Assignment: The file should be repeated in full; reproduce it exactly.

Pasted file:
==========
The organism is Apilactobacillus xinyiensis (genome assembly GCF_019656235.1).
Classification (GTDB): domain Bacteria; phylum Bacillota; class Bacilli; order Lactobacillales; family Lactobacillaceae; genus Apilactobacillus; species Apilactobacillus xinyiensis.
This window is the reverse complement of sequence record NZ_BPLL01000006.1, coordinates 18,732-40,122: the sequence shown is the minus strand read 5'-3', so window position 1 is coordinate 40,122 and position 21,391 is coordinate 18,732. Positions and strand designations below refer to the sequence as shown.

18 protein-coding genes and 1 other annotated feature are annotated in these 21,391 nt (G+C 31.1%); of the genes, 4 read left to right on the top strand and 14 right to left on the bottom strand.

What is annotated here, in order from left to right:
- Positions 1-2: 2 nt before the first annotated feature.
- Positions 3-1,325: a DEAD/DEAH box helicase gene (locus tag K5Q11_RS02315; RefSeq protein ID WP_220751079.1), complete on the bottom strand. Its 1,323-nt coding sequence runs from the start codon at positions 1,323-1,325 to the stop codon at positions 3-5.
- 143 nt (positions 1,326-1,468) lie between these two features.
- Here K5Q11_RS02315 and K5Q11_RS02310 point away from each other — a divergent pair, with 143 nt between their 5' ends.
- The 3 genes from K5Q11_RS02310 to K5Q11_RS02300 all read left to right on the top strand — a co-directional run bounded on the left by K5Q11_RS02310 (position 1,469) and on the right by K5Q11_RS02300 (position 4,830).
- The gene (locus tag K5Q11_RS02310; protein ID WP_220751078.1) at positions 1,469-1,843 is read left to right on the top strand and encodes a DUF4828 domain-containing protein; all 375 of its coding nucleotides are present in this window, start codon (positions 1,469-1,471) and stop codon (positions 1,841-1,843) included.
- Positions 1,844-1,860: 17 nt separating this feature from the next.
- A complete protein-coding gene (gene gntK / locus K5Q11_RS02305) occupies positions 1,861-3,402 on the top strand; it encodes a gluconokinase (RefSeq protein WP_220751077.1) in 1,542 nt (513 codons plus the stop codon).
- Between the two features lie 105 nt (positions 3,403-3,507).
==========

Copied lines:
The organism is Apilactobacillus xinyiensis (genome assembly GCF_019656235.1).
Classification (GTDB): domain Bacteria; phylum Bacillota; class Bacilli; order Lactobacillales; family Lactobacillaceae; genus Apilactobacillus; species Apilactobacillus xinyiensis.
This window is the reverse complement of sequence record NZ_BPLL01000006.1, coordinates 18,732-40,122: the sequence shown is the minus strand read 5'-3', so window position 1 is coordinate 40,122 and position 21,391 is coordinate 18,732. Positions and strand designations below refer to the sequence as shown.

18 protein-coding genes and 1 other annotated feature are annotated in these 21,391 nt (G+C 31.1%); of the genes, 4 read left to right on the top strand and 14 right to left on the bottom strand.

What is annotated here, in order from left to right:
- Positions 1-2: 2 nt before the first annotated feature.
- Positions 3-1,325: a DEAD/DEAH box helicase gene (locus tag K5Q11_RS02315; RefSeq protein ID WP_220751079.1), complete on the bottom strand. Its 1,323-nt coding sequence runs from the start codon at positions 1,323-1,325 to the stop codon at positions 3-5.
- 143 nt (positions 1,326-1,468) lie between these two features.
- Here K5Q11_RS02315 and K5Q11_RS02310 point away from each other — a divergent pair, with 143 nt between their 5' ends.
- The 3 genes from K5Q11_RS02310 to K5Q11_RS02300 all read left to right on the top strand — a co-directional run bounded on the left by K5Q11_RS02310 (position 1,469) and on the right by K5Q11_RS02300 (position 4,830).
- The gene (locus tag K5Q11_RS02310; protein ID WP_220751078.1) at positions 1,469-1,843 is read left to right on the top strand and encodes a DUF4828 domain-containing protein; all 375 of its coding nucleotides are present in this window, start codon (positions 1,469-1,471) and stop codon (positions 1,841-1,843) included.
- Positions 1,844-1,860: 17 nt separating this feature from the next.
- A complete protein-coding gene (gene gntK / locus K5Q11_RS02305) occupies positions 1,861-3,402 on the top strand; it encodes a gluconokinase (RefSeq protein WP_220751077.1) in 1,542 nt (513 codons plus the stop codon).
- Between the two features lie 105 nt (positions 3,403-3,507).